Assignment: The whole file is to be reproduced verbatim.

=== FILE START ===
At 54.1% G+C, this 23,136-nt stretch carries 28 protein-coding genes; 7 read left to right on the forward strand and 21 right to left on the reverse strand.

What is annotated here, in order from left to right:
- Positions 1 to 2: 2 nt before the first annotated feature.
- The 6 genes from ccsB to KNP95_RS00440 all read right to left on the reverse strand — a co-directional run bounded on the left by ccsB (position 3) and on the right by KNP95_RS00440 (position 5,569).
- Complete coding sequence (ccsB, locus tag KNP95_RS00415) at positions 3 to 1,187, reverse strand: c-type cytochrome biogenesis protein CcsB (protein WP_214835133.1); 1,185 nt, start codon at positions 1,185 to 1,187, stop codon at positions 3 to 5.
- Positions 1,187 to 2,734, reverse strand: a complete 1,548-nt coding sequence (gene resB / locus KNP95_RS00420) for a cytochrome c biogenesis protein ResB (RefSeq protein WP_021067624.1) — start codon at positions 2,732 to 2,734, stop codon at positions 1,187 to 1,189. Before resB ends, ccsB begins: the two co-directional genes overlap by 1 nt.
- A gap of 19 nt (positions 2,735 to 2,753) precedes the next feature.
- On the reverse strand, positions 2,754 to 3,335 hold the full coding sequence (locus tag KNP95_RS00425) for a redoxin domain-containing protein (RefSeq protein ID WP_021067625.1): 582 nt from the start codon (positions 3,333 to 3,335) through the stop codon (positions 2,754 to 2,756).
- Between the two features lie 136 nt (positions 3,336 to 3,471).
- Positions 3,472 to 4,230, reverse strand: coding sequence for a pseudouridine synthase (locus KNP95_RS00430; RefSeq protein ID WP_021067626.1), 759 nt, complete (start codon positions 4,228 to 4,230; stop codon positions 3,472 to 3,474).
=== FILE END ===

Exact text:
At 54.1% G+C, this 23,136-nt stretch carries 28 protein-coding genes; 7 read left to right on the forward strand and 21 right to left on the reverse strand.

What is annotated here, in order from left to right:
- Positions 1 to 2: 2 nt before the first annotated feature.
- The 6 genes from ccsB to KNP95_RS00440 all read right to left on the reverse strand — a co-directional run bounded on the left by ccsB (position 3) and on the right by KNP95_RS00440 (position 5,569).
- Complete coding sequence (ccsB, locus tag KNP95_RS00415) at positions 3 to 1,187, reverse strand: c-type cytochrome biogenesis protein CcsB (protein WP_214835133.1); 1,185 nt, start codon at positions 1,185 to 1,187, stop codon at positions 3 to 5.
- Positions 1,187 to 2,734, reverse strand: a complete 1,548-nt coding sequence (gene resB / locus KNP95_RS00420) for a cytochrome c biogenesis protein ResB (RefSeq protein WP_021067624.1) — start codon at positions 2,732 to 2,734, stop codon at positions 1,187 to 1,189. Before resB ends, ccsB begins: the two co-directional genes overlap by 1 nt.
- A gap of 19 nt (positions 2,735 to 2,753) precedes the next feature.
- On the reverse strand, positions 2,754 to 3,335 hold the full coding sequence (locus tag KNP95_RS00425) for a redoxin domain-containing protein (RefSeq protein ID WP_021067625.1): 582 nt from the start codon (positions 3,333 to 3,335) through the stop codon (positions 2,754 to 2,756).
- Between the two features lie 136 nt (positions 3,336 to 3,471).
- Positions 3,472 to 4,230, reverse strand: coding sequence for a pseudouridine synthase (locus KNP95_RS00430; RefSeq protein ID WP_021067626.1), 759 nt, complete (start codon positions 4,228 to 4,230; stop codon positions 3,472 to 3,474).